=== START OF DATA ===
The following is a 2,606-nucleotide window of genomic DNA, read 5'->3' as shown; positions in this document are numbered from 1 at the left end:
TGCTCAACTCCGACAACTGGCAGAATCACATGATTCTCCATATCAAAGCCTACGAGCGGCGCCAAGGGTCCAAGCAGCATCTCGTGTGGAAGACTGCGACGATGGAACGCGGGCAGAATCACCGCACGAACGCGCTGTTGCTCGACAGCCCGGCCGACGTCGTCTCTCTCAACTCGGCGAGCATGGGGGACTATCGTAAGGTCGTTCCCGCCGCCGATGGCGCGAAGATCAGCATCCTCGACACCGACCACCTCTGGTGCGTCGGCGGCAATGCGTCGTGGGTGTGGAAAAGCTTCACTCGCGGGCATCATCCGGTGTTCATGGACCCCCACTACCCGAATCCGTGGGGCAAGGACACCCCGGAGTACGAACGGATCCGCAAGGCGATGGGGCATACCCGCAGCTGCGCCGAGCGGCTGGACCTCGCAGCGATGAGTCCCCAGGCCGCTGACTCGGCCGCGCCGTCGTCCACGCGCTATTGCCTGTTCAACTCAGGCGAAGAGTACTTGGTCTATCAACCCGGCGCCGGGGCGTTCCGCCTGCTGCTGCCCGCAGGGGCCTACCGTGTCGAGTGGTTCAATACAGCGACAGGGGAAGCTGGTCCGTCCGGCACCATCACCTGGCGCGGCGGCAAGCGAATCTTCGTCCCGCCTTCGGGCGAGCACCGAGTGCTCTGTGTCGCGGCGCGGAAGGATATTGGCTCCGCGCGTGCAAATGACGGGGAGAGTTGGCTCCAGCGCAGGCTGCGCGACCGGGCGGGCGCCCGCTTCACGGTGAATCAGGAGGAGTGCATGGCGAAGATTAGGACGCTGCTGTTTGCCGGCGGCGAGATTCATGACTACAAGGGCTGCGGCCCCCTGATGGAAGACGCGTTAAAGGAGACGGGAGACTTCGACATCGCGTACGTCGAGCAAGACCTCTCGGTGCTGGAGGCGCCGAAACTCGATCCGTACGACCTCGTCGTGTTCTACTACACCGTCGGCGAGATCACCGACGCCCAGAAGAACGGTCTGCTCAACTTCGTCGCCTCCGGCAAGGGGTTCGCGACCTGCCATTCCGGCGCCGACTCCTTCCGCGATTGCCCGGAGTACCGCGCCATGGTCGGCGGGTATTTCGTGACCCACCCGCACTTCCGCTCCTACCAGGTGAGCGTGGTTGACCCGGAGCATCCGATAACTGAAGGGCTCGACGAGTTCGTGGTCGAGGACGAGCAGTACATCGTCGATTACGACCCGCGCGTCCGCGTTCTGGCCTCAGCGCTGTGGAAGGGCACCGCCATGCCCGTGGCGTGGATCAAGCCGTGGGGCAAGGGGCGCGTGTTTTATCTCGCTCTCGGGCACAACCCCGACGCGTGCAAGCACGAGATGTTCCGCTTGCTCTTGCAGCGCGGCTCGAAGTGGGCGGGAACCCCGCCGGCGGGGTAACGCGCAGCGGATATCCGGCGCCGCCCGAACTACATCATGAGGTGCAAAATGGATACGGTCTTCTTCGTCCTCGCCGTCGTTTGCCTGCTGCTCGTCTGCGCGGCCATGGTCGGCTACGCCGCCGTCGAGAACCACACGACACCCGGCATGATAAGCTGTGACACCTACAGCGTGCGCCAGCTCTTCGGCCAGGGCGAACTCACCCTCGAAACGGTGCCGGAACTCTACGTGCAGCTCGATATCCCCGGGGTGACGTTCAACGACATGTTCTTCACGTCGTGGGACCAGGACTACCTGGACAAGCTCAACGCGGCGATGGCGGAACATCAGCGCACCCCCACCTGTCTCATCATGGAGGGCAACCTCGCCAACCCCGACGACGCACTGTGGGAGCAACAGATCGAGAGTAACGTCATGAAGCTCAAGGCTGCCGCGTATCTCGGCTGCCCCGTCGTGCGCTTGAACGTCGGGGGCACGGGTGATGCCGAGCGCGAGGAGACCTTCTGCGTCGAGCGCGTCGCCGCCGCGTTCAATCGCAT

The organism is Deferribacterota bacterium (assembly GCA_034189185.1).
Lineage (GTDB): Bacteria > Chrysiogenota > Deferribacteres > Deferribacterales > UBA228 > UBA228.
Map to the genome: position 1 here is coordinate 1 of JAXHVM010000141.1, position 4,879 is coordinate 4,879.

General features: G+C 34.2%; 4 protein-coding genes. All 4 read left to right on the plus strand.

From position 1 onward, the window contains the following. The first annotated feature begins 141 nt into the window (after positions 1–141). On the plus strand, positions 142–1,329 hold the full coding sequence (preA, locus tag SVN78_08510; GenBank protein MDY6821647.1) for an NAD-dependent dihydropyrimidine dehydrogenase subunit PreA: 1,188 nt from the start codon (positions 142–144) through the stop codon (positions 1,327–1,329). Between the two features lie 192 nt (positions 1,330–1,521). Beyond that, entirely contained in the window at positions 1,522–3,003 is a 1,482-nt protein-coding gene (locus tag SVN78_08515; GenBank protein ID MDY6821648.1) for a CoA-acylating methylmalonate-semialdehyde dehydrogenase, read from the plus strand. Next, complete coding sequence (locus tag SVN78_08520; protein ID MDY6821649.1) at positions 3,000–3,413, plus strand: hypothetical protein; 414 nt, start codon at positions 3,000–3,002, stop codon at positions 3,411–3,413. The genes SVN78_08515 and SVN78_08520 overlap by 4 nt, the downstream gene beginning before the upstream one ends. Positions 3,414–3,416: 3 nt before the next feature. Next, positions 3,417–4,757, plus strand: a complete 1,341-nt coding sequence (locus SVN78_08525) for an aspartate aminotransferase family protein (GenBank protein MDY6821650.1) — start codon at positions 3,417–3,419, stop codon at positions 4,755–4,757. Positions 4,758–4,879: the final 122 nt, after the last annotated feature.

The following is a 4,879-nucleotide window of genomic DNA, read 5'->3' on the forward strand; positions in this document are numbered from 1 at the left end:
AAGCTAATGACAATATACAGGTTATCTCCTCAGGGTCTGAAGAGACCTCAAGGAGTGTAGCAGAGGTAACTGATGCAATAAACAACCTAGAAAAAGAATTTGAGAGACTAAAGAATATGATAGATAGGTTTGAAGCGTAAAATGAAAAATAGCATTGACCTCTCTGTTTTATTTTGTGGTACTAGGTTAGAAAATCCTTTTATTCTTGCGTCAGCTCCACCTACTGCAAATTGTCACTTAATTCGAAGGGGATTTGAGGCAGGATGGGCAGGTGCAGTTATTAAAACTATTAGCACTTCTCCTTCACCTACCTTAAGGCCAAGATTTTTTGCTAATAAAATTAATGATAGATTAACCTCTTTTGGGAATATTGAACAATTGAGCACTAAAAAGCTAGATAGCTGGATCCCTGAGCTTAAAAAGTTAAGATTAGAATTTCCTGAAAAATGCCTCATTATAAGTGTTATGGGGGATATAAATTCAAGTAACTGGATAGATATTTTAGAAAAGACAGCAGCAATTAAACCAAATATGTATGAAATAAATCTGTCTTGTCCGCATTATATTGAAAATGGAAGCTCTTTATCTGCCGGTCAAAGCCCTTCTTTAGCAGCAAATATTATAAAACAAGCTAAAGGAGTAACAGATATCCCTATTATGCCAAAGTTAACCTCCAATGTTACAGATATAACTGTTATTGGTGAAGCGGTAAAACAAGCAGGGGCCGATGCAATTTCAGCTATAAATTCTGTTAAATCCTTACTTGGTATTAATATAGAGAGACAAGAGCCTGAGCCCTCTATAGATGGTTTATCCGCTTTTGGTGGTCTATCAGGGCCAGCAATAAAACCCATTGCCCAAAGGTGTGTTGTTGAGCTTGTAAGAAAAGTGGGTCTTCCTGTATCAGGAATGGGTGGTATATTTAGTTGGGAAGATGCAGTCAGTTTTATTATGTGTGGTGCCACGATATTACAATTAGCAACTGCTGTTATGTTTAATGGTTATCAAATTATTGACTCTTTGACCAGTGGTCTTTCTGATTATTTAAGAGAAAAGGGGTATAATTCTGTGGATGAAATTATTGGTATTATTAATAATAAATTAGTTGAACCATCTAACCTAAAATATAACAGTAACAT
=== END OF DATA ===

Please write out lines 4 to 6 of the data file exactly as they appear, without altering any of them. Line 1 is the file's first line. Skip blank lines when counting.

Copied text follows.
Lineage (GTDB): Bacteria > Chrysiogenota > Deferribacteres > Deferribacterales > UBA228 > UBA228.
Map to the genome: position 1 here is coordinate 1 of JAXHVM010000141.1, position 4,879 is coordinate 4,879.

General features: G+C 34.2%; 4 protein-coding genes. All 4 read left to right on the plus strand.